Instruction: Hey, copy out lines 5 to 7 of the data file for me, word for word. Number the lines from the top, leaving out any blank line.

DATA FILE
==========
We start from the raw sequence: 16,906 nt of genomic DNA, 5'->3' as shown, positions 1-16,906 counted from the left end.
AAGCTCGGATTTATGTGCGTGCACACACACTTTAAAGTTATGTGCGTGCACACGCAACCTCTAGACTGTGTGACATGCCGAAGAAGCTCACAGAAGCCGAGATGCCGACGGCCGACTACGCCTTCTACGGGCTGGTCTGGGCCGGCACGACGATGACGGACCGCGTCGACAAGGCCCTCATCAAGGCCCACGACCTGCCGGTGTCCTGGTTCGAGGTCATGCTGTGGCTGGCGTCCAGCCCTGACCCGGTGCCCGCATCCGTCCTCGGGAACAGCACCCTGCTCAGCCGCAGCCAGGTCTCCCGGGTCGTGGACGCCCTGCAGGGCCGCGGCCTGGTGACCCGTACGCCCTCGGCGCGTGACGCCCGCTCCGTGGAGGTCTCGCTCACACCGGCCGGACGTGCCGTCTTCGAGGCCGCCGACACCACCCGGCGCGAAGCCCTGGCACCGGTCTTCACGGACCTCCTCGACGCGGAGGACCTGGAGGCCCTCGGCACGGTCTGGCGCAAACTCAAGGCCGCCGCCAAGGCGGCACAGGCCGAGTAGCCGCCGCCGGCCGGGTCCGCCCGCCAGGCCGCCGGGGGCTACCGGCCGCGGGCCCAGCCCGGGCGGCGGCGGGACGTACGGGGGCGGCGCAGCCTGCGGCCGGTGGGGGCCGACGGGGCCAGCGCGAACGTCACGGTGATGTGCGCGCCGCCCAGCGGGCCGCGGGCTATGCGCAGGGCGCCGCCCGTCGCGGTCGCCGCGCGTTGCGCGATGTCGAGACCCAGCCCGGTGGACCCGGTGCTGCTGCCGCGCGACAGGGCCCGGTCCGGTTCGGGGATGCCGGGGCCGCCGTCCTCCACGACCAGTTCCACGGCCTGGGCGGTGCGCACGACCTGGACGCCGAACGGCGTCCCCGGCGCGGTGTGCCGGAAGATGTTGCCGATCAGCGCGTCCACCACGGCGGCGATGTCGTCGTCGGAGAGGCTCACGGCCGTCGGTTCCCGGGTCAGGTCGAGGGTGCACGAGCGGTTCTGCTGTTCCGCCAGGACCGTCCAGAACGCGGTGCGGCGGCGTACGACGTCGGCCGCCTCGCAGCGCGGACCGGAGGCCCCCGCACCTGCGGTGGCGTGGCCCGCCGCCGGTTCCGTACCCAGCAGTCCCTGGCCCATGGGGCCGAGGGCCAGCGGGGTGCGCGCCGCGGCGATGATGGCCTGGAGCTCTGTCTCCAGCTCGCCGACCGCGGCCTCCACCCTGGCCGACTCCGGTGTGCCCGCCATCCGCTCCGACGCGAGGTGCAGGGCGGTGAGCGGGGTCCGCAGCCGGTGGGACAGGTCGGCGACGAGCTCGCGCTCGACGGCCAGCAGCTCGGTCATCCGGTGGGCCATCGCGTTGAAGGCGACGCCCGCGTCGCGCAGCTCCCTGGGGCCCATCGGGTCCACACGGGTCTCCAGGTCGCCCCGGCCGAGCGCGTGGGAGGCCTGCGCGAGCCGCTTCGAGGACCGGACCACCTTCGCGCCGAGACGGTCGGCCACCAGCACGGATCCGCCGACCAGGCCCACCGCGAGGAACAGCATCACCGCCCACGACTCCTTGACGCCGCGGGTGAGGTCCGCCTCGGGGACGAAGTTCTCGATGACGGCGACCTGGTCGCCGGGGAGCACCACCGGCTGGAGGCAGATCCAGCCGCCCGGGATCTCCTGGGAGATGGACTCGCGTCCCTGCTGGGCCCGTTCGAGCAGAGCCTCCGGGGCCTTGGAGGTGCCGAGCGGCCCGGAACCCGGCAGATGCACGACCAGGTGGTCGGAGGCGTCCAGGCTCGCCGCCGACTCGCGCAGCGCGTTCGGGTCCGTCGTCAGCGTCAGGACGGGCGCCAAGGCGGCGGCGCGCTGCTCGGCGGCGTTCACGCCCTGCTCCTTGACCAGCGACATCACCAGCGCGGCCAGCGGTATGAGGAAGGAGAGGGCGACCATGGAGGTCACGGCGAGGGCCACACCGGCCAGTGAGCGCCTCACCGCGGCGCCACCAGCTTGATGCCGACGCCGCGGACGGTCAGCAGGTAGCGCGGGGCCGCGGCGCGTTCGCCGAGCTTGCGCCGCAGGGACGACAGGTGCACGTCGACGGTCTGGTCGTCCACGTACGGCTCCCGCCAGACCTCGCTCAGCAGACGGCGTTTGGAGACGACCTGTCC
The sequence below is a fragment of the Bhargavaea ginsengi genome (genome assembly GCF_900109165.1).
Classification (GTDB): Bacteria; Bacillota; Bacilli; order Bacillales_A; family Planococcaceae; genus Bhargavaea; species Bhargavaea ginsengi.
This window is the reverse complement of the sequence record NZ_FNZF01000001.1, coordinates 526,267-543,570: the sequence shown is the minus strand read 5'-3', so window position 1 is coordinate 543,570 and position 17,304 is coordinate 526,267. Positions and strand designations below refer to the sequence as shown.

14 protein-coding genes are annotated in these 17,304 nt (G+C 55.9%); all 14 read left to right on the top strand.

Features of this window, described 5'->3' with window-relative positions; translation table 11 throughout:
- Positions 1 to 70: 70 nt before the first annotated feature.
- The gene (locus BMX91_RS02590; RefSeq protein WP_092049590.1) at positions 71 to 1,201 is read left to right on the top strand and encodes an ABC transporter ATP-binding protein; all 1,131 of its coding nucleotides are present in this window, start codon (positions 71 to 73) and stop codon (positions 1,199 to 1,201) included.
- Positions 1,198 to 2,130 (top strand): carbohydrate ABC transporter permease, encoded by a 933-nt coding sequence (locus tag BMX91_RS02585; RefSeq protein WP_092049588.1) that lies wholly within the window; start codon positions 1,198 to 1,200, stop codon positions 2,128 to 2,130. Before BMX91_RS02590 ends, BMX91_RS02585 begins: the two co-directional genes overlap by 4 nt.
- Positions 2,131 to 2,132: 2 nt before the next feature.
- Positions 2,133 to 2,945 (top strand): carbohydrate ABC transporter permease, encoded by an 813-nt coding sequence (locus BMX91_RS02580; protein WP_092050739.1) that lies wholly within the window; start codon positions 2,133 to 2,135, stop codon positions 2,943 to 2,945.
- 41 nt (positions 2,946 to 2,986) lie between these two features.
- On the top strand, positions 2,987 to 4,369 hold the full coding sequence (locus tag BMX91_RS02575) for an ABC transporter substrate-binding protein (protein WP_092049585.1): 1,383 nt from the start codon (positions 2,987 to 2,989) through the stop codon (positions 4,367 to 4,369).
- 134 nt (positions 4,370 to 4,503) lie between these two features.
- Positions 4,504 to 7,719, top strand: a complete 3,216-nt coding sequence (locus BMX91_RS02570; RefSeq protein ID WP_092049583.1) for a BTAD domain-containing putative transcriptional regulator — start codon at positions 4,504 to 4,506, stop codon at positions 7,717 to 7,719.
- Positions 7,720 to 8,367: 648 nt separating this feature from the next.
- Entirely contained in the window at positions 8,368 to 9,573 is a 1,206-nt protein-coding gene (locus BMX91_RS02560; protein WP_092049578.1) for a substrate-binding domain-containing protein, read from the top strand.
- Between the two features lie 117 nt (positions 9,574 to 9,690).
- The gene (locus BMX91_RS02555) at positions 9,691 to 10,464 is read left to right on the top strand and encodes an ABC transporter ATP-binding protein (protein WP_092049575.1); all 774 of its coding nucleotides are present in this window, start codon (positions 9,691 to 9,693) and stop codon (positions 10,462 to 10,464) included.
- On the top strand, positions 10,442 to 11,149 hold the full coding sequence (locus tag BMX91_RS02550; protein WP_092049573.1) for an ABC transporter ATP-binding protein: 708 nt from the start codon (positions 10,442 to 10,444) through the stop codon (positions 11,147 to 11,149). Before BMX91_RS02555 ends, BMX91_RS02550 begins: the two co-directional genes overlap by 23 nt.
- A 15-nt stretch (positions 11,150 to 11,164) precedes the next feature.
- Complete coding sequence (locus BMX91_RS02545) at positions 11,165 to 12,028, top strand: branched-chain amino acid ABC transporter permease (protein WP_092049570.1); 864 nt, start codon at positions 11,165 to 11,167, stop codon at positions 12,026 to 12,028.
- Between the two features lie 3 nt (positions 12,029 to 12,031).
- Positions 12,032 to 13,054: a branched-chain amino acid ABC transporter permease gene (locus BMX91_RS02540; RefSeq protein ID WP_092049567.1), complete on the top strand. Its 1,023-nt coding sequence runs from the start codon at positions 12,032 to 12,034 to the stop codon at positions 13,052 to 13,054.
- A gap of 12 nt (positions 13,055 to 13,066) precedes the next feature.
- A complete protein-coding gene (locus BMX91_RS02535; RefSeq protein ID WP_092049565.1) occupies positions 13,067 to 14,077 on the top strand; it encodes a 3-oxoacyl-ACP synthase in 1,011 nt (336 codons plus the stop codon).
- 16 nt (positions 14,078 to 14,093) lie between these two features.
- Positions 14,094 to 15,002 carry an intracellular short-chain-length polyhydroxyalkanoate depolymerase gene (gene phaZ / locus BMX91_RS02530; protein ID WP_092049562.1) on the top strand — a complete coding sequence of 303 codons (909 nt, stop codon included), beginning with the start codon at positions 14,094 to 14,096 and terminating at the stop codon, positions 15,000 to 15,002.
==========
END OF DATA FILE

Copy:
This window is the reverse complement of the sequence record NZ_FNZF01000001.1, coordinates 526,267-543,570: the sequence shown is the minus strand read 5'-3', so window position 1 is coordinate 543,570 and position 17,304 is coordinate 526,267. Positions and strand designations below refer to the sequence as shown.

14 protein-coding genes are annotated in these 17,304 nt (G+C 55.9%); all 14 read left to right on the top strand.

Features of this window, described 5'->3' with window-relative positions; translation table 11 throughout: